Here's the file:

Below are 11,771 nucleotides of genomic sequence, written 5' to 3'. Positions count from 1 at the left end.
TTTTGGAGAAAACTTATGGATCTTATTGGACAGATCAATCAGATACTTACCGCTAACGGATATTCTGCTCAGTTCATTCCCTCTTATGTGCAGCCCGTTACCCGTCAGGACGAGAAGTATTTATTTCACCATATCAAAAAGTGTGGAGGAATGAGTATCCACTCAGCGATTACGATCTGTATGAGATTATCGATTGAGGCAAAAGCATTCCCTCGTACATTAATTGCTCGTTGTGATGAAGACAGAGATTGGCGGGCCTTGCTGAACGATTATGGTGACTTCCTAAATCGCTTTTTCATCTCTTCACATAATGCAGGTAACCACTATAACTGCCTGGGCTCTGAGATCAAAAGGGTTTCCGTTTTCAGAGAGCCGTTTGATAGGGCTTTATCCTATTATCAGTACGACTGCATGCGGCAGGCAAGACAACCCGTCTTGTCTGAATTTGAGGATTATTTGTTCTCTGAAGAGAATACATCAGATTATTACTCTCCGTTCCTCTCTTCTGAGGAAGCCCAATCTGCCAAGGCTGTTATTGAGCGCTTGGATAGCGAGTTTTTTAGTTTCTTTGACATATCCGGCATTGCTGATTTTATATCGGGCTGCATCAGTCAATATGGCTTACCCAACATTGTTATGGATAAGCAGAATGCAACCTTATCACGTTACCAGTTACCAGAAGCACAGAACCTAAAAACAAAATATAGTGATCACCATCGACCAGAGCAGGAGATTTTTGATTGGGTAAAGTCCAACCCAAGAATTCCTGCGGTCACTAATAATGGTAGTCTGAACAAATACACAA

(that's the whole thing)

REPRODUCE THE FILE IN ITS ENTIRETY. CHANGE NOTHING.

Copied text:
Below are 11,771 nucleotides of genomic sequence, written 5' to 3'. Positions count from 1 at the left end.
TTTTGGAGAAAACTTATGGATCTTATTGGACAGATCAATCAGATACTTACCGCTAACGGATATTCTGCTCAGTTCATTCCCTCTTATGTGCAGCCCGTTACCCGTCAGGACGAGAAGTATTTATTTCACCATATCAAAAAGTGTGGAGGAATGAGTATCCACTCAGCGATTACGATCTGTATGAGATTATCGATTGAGGCAAAAGCATTCCCTCGTACATTAATTGCTCGTTGTGATGAAGACAGAGATTGGCGGGCCTTGCTGAACGATTATGGTGACTTCCTAAATCGCTTTTTCATCTCTTCACATAATGCAGGTAACCACTATAACTGCCTGGGCTCTGAGATCAAAAGGGTTTCCGTTTTCAGAGAGCCGTTTGATAGGGCTTTATCCTATTATCAGTACGACTGCATGCGGCAGGCAAGACAACCCGTCTTGTCTGAATTTGAGGATTATTTGTTCTCTGAAGAGAATACATCAGATTATTACTCTCCGTTCCTCTCTTCTGAGGAAGCCCAATCTGCCAAGGCTGTTATTGAGCGCTTGGATAGCGAGTTTTTTAGTTTCTTTGACATATCCGGCATTGCTGATTTTATATCGGGCTGCATCAGTCAATATGGCTTACCCAACATTGTTATGGATAAGCAGAATGCAACCTTATCACGTTACCAGTTACCAGAAGCACAGAACCTAAAAACAAAATATAGTGATCACCATCGACCAGAGCAGGAGATTTTTGATTGGGTAAAGTCCAACCCAAGAATTCCTGCGGTCACTAATAATGGTAGTCTGAACAAATACACAA